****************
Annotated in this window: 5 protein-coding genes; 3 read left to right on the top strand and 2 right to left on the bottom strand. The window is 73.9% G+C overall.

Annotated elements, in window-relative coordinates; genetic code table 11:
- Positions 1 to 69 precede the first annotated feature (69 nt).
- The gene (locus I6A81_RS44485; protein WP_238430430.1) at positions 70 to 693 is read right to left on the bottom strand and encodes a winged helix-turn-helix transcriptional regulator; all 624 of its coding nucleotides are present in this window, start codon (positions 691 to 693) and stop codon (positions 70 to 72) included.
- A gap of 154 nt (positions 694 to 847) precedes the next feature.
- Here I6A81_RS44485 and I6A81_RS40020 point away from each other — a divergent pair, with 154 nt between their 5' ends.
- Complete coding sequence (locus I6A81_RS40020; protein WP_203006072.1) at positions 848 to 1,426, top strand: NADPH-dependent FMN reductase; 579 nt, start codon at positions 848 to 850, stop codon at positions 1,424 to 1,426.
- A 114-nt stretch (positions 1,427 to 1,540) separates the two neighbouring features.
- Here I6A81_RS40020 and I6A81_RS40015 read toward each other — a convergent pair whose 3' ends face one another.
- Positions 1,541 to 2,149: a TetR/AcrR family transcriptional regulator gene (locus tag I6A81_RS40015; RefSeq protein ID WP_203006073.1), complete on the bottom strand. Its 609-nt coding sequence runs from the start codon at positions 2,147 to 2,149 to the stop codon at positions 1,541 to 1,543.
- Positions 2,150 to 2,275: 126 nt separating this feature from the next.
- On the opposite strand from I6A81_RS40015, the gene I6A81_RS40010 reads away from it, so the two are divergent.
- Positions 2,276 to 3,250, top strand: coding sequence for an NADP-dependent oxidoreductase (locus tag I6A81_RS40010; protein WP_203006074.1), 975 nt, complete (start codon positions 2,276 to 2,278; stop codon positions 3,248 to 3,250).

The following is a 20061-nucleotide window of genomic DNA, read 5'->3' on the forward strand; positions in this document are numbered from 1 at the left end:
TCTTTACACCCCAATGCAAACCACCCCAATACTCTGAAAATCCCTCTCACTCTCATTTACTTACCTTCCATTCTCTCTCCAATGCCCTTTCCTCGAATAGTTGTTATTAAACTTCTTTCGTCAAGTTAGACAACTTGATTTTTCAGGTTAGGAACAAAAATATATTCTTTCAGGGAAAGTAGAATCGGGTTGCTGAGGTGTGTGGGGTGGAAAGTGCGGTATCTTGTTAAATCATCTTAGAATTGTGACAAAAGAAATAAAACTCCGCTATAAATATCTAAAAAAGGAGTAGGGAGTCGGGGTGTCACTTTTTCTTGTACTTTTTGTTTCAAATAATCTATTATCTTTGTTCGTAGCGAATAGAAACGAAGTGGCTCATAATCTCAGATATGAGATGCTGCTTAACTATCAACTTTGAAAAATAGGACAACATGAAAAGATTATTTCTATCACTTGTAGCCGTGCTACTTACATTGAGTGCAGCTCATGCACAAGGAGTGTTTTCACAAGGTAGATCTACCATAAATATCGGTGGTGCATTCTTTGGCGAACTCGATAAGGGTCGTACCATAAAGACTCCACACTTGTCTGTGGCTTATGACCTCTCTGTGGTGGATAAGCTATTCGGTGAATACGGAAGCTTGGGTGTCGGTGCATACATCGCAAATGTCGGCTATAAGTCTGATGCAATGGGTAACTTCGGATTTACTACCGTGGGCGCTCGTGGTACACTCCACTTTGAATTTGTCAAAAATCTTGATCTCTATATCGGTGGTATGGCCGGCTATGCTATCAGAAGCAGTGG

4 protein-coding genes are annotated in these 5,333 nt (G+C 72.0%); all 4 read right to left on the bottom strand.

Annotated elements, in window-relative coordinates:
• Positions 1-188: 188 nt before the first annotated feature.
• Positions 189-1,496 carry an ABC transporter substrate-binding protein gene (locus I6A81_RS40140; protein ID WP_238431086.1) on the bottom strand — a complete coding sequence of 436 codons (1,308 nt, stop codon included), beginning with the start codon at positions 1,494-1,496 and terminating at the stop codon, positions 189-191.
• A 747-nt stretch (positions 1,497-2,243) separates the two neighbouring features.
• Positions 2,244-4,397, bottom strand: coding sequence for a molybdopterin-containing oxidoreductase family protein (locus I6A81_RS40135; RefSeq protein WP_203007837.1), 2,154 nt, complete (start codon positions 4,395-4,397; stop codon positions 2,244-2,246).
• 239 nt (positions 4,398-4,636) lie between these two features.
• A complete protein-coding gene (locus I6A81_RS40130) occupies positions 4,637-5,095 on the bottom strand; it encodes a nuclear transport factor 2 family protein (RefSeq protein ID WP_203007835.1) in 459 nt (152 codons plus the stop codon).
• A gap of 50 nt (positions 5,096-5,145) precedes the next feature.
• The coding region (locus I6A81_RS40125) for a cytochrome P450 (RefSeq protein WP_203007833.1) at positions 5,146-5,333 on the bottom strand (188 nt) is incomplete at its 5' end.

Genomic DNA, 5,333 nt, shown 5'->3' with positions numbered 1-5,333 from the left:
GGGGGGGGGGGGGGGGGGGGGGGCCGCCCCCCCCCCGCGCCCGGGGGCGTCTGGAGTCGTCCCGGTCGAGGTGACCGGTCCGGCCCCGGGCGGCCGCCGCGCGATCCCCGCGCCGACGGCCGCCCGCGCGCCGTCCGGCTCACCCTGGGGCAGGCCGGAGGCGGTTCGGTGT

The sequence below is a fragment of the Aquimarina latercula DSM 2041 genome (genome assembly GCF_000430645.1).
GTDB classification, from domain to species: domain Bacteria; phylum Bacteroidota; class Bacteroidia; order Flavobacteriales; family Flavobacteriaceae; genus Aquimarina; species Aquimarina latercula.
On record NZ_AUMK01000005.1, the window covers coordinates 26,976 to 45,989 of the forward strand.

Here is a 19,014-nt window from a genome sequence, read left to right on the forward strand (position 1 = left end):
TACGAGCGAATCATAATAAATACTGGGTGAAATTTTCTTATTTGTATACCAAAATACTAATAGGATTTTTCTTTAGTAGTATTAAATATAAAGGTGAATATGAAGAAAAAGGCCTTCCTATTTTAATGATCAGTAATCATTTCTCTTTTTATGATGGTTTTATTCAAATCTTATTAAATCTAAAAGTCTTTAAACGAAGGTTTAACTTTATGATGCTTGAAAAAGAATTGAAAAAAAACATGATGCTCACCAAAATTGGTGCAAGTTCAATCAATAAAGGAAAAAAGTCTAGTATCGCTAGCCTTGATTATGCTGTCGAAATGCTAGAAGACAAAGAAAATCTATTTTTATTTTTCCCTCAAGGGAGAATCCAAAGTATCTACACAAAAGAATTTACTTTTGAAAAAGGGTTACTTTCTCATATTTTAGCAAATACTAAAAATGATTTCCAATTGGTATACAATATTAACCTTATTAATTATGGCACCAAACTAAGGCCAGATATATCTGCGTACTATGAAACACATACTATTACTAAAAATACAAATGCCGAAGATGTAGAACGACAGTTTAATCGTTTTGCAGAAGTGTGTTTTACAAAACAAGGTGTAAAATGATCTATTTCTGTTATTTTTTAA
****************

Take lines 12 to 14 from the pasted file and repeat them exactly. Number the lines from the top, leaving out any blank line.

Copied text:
- On the opposite strand from I6A81_RS40015, the gene I6A81_RS40010 reads away from it, so the two are divergent.
- Positions 2,276 to 3,250, top strand: coding sequence for an NADP-dependent oxidoreductase (locus tag I6A81_RS40010; protein WP_203006074.1), 975 nt, complete (start codon positions 2,276 to 2,278; stop codon positions 3,248 to 3,250).

The following is a 20061-nucleotide window of genomic DNA, read 5'->3' on the forward strand; positions in this document are numbered from 1 at the left end: